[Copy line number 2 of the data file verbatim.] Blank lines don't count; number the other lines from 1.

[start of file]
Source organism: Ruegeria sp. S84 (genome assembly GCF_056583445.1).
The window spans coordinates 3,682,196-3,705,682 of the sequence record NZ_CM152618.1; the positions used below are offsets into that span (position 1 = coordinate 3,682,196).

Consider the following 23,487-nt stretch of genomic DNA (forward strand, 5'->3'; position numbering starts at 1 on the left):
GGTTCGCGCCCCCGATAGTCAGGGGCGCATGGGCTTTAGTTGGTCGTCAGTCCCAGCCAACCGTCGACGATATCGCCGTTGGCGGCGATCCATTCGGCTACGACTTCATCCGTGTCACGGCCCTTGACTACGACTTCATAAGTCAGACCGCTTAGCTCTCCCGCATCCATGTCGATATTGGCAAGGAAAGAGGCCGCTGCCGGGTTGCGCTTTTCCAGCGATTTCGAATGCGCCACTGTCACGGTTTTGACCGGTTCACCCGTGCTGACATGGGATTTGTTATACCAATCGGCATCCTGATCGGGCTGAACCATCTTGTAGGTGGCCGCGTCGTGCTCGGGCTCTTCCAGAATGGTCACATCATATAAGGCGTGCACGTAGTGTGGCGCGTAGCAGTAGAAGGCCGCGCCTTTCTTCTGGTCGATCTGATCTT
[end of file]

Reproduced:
The window spans coordinates 3,682,196-3,705,682 of the sequence record NZ_CM152618.1; the positions used below are offsets into that span (position 1 = coordinate 3,682,196).